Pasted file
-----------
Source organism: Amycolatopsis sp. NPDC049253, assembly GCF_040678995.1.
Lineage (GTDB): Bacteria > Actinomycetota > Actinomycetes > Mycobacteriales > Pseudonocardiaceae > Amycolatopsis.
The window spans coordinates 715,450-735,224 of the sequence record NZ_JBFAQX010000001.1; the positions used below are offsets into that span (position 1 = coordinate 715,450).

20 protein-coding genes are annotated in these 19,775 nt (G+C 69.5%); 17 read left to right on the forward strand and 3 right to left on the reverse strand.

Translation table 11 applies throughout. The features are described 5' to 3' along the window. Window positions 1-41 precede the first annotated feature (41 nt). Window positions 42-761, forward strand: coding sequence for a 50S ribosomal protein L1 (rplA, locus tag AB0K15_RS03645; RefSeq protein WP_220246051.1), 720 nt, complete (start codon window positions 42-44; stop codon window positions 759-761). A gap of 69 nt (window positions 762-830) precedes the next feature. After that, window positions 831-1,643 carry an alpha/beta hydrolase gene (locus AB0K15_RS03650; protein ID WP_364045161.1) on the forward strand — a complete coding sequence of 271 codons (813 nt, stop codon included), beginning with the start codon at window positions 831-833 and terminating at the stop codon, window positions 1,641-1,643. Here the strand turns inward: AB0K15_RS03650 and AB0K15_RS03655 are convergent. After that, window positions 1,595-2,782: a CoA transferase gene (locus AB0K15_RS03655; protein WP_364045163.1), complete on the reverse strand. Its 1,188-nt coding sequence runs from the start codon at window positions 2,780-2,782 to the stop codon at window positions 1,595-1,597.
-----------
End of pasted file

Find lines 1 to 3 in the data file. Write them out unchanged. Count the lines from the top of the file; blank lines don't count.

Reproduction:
Source organism: Amycolatopsis sp. NPDC049253, assembly GCF_040678995.1.
Lineage (GTDB): Bacteria > Actinomycetota > Actinomycetes > Mycobacteriales > Pseudonocardiaceae > Amycolatopsis.
The window spans coordinates 715,450-735,224 of the sequence record NZ_JBFAQX010000001.1; the positions used below are offsets into that span (position 1 = coordinate 715,450).